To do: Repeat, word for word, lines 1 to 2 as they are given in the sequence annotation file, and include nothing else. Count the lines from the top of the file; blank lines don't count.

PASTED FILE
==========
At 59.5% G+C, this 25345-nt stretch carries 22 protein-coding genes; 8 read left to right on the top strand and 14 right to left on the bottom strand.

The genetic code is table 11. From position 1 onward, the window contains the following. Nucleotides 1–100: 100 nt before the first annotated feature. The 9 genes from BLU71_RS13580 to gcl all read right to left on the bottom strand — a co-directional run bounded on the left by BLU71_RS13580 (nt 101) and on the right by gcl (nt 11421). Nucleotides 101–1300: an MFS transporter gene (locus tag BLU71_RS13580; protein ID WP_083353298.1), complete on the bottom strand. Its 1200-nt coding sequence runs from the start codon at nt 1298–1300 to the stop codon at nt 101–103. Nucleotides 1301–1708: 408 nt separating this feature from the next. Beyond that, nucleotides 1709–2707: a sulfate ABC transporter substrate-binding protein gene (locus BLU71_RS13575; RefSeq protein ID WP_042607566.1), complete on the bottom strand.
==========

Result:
At 59.5% G+C, this 25345-nt stretch carries 22 protein-coding genes; 8 read left to right on the top strand and 14 right to left on the bottom strand.

The genetic code is table 11. From position 1 onward, the window contains the following. Nucleotides 1–100: 100 nt before the first annotated feature. The 9 genes from BLU71_RS13580 to gcl all read right to left on the bottom strand — a co-directional run bounded on the left by BLU71_RS13580 (nt 101) and on the right by gcl (nt 11421). Nucleotides 101–1300: an MFS transporter gene (locus tag BLU71_RS13580; protein ID WP_083353298.1), complete on the bottom strand. Its 1200-nt coding sequence runs from the start codon at nt 1298–1300 to the stop codon at nt 101–103. Nucleotides 1301–1708: 408 nt separating this feature from the next. Beyond that, nucleotides 1709–2707: a sulfate ABC transporter substrate-binding protein gene (locus BLU71_RS13575; RefSeq protein ID WP_042607566.1), complete on the bottom strand.